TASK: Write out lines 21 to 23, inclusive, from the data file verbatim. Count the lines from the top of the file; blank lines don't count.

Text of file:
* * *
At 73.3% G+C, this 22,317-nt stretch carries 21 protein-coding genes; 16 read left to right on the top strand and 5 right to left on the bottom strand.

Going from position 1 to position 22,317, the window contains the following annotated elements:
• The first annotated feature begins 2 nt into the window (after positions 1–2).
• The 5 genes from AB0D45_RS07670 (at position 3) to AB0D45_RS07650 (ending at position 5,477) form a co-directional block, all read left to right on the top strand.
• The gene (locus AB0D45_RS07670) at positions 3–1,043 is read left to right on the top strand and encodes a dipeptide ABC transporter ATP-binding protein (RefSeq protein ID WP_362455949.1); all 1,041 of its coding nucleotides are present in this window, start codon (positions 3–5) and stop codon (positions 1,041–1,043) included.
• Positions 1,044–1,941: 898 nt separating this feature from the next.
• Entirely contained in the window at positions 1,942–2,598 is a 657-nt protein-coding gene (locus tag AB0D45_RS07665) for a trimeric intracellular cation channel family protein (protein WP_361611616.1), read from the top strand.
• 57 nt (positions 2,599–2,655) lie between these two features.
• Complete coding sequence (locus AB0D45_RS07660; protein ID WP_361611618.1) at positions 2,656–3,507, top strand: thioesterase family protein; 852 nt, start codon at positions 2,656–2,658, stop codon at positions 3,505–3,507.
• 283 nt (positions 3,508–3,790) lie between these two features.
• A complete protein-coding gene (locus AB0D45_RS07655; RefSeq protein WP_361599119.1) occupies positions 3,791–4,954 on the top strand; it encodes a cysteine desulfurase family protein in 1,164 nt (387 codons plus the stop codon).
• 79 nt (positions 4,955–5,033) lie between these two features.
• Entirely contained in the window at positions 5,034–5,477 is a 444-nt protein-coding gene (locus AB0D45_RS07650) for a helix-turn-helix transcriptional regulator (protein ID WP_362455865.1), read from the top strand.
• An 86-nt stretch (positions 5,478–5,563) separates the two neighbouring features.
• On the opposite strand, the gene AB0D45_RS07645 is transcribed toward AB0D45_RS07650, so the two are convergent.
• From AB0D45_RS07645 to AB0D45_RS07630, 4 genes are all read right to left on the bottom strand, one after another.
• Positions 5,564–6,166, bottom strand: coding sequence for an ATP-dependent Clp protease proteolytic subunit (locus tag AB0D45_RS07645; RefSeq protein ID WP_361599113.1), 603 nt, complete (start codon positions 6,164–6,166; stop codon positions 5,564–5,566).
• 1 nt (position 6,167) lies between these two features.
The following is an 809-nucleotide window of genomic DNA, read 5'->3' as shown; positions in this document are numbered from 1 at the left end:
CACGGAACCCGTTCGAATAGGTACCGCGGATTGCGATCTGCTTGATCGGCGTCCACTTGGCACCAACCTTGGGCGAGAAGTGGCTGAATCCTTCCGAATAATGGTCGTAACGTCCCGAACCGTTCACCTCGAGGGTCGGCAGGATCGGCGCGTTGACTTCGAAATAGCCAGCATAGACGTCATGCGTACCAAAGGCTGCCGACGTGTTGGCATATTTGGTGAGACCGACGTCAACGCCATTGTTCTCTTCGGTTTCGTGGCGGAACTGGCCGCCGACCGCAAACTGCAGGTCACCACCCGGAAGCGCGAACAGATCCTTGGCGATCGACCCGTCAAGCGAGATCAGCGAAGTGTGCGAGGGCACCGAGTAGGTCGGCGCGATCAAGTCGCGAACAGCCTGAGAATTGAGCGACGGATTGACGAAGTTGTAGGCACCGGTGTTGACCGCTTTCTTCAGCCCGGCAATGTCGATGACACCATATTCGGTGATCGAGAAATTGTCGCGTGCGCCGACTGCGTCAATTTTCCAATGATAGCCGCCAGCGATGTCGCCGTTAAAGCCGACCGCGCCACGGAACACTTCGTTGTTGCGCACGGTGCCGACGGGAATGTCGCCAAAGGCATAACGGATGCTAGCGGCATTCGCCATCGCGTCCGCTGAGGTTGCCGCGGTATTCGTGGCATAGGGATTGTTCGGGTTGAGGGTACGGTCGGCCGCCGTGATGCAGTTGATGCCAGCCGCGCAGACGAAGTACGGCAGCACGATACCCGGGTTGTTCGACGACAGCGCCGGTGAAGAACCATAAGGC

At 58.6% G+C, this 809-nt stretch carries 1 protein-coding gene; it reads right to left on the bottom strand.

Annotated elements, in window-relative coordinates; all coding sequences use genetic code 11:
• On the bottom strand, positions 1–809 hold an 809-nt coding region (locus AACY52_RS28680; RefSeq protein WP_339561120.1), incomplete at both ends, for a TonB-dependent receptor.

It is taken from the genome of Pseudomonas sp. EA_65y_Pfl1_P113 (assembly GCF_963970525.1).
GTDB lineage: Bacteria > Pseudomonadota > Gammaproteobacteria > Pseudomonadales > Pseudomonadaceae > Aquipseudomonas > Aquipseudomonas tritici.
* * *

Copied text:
At 58.6% G+C, this 809-nt stretch carries 1 protein-coding gene; it reads right to left on the bottom strand.

Annotated elements, in window-relative coordinates; all coding sequences use genetic code 11:
• On the bottom strand, positions 1–809 hold an 809-nt coding region (locus AACY52_RS28680; RefSeq protein WP_339561120.1), incomplete at both ends, for a TonB-dependent receptor.